Arizona law may prompt racial-profiling suit


Atty. Gen. Eric H. Holder Jr. said Sunday he might sue Arizona a second time if its new tough-on-illegal-immigrants law leads to racial profiling.

The nation’s top law enforcement officer said the federal government’s lawsuit against Arizona, filed last week, made scant mention of racial profiling because it focused on the stronger argument that the state law preempted the federal government’s responsibility in deciding immigration policies.

The Arizona law requires police to check the immigration status of people who are stopped for other reasons if they are “reasonably suspected” of being in the country illegally.


The measure is scheduled to take effect July 29. But the federal government is seeking a temporary injunction to block the law while its suit is being heard. A hearing on that request is set for July 22.

Holder said the U.S. had to take a variety of factors into account when drawing up immigration laws, including international relations and national security.

“And it is the responsibility of the federal government, as opposed to states doing it on a patchwork basis,” he said on CBS’ “Face the Nation.”

“It doesn’t mean that if the law, for whatever reason, happened to go into effect, that six months from now, a year from now, we might not look at the impact the law has had” and determine if there had been racial profiling, Holder said. “And if that was the case, we would have the tools and we would bring suit on that basis.”

In answer to a question, Holder denied suing Arizona for political reasons to brand Republicans as “anti-immigration” or “anti-Hispanic.”

“Not true at all,” he said.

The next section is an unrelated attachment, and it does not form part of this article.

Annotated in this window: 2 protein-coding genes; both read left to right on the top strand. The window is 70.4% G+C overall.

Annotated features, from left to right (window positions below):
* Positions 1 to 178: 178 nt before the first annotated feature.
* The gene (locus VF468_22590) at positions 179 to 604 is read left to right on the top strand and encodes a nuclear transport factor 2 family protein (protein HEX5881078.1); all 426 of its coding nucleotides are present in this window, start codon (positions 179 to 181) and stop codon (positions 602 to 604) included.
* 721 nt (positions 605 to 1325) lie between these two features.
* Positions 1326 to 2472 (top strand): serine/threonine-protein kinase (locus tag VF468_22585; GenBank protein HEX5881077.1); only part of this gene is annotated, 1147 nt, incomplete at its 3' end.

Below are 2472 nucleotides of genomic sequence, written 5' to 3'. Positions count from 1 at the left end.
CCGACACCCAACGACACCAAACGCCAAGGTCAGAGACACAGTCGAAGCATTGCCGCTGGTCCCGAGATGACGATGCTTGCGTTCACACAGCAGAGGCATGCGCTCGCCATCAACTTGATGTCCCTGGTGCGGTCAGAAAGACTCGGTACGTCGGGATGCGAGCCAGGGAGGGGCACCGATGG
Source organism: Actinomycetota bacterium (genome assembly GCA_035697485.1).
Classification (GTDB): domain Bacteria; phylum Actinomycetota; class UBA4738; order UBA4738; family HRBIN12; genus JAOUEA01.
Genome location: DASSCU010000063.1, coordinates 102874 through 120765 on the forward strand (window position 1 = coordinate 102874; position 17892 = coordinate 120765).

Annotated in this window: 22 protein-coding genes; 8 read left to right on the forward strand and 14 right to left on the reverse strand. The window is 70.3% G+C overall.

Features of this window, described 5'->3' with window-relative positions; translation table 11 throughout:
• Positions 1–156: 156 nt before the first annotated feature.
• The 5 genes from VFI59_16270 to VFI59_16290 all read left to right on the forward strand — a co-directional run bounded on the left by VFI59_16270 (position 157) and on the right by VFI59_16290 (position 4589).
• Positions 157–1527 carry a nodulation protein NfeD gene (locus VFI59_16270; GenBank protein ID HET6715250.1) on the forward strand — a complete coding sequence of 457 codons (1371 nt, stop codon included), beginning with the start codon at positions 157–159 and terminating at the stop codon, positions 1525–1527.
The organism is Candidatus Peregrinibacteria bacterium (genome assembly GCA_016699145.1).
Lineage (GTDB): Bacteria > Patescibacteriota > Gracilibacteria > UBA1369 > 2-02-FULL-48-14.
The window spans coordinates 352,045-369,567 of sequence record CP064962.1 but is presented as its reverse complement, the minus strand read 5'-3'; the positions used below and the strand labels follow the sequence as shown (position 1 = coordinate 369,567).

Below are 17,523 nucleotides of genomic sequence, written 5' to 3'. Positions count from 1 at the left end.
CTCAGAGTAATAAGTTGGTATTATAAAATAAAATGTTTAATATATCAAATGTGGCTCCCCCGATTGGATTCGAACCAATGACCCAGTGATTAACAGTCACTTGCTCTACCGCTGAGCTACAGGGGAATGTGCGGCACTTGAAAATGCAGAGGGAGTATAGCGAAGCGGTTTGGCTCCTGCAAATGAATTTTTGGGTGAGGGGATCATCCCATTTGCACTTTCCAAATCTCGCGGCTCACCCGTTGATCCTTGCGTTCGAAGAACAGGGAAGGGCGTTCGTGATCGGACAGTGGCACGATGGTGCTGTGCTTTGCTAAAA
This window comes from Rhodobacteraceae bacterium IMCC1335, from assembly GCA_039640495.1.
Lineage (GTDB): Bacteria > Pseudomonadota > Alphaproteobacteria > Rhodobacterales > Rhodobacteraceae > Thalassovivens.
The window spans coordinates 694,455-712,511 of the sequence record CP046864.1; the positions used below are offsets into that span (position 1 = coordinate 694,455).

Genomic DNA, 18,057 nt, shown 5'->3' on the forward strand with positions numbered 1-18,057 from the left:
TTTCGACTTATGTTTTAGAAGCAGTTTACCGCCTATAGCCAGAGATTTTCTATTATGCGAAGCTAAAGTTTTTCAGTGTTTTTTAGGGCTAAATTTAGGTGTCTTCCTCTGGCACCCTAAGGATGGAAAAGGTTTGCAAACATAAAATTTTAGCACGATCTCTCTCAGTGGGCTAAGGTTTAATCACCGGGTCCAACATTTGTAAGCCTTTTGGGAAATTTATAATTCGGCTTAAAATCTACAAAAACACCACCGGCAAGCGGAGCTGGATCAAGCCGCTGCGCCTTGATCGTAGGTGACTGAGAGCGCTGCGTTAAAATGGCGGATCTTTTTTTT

Holder said the basis for the suit was a legal determination that the law was “inconsistent with the Constitution.”

In other news, Holder said a decision was pending on where — and how — to put self-proclaimed Sept. 11 mastermind Khalid Shaikh Mohammed and four alleged accomplices on trial. Opposition to Holder’s plan to try them in New York has officials searching for a new venue.

Holder said a military base in Virginia was one of “any number of possibilities,” but there were “real questions” as to whether a defendant who pleaded guilty in a military tribunal could be sentenced to death.

He also said the Obama administration still wanted to close the Guantanamo Bay detention facility — as it pledged to do within a year of taking office — but that it needed Congress to approve money to buy an underutilized prison in Thomson, Ill., and use part of that facility to house the detainees.

Asked if other places wanted the detainees, Holder said “a couple of other states” were interested but refused to identify them.

“I don’t want to necessarily talk about them now because I think we have a very firm commitment from the people in Thomson and from state officials in Illinois” to accept the terrorist suspects from Guantanamo, he said.